Fashion by nature invades every nook and cranny, it clearly is the case that whisky isn’t immune to the trends and spotlights of the fashionistas. Some releases sell out instantly on the basis of the distillery, branding or marketing while other, arguably better whiskies, remain on the shelves gathering dust. The key to finding good whiskies in my experience is word of mouth, research and avoiding the high profile blogs.
It would be fair to say that Tobermory is a very unfashionable distillery hence why this release from Cadenhead’s is still available. This is despite being bottled in April 2012, nearly 2 years ago in an edition of just 246 bottles maybe that’ll change after I’ve written about it? A recent run through of the current bottles available at Cadenhead’s Edinburgh settled on this example, which was recommended and that’s good enough reason for me to make the purchase. So lets put the spotlight elsewhere and onto Tobermory for a change.
Tobermory distillery is on the island of Mull. It is a distillery I’ve yet to visit but slowly I am making my way around all of the Scottish islands; last year it was Orkney, this year it will be Arran, so 2015 might bring Mull or Lewis. Owned by the South African Distell Group, it is hoped the new owners will provide some overdue investment into Tobermory, Deanston and in particular Bunnahabhain. Often overlooked, this trio are well worth checking out if you haven’t done so already and can offer real value for money.
When peated malt is produced at Tobermory in excess of 30ppm it is known as Ledaig, so you’ll often see such bottles standing alongside one another. Releases from Tobermory can be fairly mundane and then there are others that really defy logic. The distillery is one of the great chameleons of Scottish whisky that will have you guessing what’s in store until you’ve opened the bottle. Another example of this is the Fettercairn distillery and I may have a review of that coming soon!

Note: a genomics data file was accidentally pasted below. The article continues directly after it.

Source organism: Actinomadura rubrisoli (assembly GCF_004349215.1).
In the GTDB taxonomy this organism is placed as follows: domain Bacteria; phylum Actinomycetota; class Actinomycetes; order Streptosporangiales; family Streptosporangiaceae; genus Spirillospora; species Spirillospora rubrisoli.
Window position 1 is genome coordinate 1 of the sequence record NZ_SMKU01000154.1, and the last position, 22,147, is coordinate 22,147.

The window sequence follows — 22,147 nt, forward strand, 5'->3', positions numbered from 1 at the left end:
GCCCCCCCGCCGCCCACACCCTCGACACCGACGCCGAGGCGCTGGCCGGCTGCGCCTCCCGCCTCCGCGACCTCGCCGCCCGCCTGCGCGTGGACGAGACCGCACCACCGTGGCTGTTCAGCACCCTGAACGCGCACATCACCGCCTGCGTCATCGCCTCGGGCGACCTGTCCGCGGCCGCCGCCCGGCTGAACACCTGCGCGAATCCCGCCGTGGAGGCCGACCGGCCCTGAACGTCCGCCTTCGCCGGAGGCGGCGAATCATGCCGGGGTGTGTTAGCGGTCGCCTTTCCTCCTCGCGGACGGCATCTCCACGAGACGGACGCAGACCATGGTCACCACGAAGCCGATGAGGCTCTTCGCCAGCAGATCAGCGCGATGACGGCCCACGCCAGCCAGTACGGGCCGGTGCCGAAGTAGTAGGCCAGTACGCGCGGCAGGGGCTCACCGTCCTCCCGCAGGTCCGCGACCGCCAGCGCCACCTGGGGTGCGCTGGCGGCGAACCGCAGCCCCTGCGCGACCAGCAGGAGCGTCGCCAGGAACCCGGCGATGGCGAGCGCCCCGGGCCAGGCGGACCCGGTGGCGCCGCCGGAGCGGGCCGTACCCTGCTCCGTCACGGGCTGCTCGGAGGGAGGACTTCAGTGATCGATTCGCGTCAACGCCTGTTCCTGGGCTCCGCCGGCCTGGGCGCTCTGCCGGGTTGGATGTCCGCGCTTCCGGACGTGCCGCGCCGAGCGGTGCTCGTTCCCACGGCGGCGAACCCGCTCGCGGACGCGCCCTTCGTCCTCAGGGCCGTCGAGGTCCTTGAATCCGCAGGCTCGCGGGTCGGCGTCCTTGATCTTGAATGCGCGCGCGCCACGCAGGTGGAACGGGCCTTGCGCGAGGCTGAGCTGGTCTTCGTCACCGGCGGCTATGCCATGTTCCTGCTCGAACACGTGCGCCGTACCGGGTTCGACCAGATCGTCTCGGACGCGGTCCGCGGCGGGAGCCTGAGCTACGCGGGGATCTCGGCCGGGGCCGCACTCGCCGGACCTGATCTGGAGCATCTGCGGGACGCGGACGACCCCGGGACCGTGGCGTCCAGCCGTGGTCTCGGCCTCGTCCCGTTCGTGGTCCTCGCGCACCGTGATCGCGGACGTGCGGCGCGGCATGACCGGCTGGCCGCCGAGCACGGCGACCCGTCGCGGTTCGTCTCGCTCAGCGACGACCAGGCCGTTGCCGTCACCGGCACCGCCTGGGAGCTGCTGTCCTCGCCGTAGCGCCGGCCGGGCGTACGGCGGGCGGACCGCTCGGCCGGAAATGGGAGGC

Bottled: April 2012 (almost 16 years)
Edition of: 246 bottles
Additional: matured in an oak cask, not chill-filtered, no colouring added
Colour: next to no colour despite the age of this dram, a very light beige.
Nose: more peat than I’d normally associate with Tobermory with this label, highland heather, fresh pine, mint and almond. This is a really fresh nose.
Taste: Frankly bizarre, as if this was a sherry cask I’d be saying sulphur or burnt matches yet that’s not the case here. However that is the initial thrust onto the palate followed by peat, or a peat bog set alight, which brings on a surprising sweetness especially after adding water hence more vanilla and dark chocolate followed by tobacco.
I could swear as I drink this malt, I’m taken back to my grandfather’s old Davy mining lamp with its distinctive aroma, coating the senses and taste buds of those who sat alongside it. This Tobermory has a real character of its own, perhaps a little too raw for some palates, I’ve grown to really admire its distinctive qualities. I wonder if they have any bottles left? This one is almost finished.